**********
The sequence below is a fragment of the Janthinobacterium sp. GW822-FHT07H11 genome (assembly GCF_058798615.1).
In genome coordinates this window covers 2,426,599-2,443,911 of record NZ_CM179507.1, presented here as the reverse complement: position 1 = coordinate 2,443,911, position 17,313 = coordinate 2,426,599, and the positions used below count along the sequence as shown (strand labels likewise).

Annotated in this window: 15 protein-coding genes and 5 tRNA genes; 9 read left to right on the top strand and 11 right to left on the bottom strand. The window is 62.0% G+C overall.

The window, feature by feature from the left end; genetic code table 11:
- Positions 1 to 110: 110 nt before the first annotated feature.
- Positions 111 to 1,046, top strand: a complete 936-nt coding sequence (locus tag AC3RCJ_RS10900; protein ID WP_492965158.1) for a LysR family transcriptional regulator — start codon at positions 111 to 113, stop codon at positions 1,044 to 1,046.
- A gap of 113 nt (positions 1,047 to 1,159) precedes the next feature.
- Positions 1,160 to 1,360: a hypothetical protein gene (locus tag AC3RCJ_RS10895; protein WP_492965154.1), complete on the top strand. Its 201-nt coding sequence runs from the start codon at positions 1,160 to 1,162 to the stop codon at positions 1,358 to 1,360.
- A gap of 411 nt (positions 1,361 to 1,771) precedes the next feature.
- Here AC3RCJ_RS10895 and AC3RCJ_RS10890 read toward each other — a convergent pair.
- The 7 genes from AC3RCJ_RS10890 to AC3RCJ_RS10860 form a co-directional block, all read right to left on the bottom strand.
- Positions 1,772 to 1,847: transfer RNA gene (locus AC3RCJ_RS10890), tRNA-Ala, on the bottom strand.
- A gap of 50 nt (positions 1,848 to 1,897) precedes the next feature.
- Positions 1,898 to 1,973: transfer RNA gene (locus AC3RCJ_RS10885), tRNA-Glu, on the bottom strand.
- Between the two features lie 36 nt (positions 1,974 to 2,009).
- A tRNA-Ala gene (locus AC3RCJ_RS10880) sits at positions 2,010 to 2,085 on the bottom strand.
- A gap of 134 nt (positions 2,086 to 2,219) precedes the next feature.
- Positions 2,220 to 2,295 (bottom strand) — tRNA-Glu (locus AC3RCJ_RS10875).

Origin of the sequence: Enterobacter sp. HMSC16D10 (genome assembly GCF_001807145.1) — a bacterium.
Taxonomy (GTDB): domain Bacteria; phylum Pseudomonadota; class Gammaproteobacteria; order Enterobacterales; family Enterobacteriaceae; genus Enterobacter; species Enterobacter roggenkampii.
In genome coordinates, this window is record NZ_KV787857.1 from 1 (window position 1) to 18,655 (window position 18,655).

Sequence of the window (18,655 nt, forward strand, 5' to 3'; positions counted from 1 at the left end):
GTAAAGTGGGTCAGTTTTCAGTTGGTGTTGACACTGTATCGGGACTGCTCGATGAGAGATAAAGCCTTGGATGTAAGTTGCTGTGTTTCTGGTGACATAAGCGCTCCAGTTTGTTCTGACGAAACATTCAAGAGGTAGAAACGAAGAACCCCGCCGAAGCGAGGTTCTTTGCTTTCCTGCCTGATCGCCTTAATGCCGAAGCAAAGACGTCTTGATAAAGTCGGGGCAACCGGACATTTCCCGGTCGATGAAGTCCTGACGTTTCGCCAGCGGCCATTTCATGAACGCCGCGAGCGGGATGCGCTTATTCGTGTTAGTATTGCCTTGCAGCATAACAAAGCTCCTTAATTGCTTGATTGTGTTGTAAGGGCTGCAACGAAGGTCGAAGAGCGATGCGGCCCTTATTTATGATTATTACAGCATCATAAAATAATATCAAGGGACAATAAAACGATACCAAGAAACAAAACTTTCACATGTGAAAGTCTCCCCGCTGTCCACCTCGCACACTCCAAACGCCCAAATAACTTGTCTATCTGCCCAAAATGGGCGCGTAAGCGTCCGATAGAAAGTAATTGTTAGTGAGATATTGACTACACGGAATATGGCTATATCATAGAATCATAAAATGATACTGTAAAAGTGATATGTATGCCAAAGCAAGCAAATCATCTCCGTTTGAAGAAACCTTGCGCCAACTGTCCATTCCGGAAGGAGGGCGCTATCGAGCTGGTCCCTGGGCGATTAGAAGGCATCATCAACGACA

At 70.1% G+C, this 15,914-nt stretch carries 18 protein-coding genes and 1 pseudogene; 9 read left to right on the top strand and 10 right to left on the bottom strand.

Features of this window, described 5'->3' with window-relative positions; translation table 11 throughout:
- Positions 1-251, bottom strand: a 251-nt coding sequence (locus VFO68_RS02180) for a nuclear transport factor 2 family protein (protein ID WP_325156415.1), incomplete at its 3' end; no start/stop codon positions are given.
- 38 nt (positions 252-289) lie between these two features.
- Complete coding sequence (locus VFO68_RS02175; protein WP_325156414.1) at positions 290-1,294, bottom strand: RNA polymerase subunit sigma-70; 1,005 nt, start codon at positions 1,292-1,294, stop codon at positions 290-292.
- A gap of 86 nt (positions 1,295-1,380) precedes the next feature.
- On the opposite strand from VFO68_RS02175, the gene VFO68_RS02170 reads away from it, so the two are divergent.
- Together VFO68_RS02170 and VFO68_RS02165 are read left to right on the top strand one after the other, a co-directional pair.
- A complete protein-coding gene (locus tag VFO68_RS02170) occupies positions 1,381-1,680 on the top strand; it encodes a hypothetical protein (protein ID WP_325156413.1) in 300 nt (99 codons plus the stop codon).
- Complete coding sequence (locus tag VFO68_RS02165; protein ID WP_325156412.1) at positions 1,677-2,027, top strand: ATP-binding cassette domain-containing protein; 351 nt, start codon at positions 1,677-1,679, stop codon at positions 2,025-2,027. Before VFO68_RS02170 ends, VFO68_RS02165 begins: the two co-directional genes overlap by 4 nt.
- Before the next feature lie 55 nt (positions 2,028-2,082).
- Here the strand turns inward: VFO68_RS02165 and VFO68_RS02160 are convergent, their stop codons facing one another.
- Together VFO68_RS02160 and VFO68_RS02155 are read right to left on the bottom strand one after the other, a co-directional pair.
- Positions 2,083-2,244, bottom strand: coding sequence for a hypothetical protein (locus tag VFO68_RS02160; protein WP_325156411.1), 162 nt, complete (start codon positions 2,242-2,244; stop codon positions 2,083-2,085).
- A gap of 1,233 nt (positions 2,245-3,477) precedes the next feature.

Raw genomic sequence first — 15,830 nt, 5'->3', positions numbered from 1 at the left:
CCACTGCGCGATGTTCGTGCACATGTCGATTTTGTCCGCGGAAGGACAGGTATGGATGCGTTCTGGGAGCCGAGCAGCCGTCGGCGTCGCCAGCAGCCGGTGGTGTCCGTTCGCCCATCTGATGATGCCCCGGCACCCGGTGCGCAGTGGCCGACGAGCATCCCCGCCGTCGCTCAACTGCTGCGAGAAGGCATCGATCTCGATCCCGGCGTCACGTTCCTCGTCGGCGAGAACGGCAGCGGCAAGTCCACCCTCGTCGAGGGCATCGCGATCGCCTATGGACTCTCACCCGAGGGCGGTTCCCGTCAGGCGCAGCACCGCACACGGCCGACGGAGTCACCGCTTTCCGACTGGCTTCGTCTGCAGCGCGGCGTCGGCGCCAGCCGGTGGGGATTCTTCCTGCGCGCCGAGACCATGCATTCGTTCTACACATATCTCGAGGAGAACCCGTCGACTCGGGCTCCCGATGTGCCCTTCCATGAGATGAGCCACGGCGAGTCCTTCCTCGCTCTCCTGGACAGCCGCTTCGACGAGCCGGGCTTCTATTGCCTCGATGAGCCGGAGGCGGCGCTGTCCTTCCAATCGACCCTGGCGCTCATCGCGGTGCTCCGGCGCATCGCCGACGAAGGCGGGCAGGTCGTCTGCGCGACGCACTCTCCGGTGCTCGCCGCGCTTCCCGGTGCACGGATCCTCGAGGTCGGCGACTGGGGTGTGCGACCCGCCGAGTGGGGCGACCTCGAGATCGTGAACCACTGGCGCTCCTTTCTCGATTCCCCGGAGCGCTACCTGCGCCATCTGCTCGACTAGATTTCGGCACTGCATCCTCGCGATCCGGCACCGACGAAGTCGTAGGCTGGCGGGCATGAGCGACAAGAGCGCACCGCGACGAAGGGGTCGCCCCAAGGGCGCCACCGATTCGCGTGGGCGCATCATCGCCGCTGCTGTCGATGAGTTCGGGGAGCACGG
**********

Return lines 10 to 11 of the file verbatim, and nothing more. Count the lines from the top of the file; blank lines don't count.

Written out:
- Here AC3RCJ_RS10895 and AC3RCJ_RS10890 read toward each other — a convergent pair.
- The 7 genes from AC3RCJ_RS10890 to AC3RCJ_RS10860 form a co-directional block, all read right to left on the bottom strand.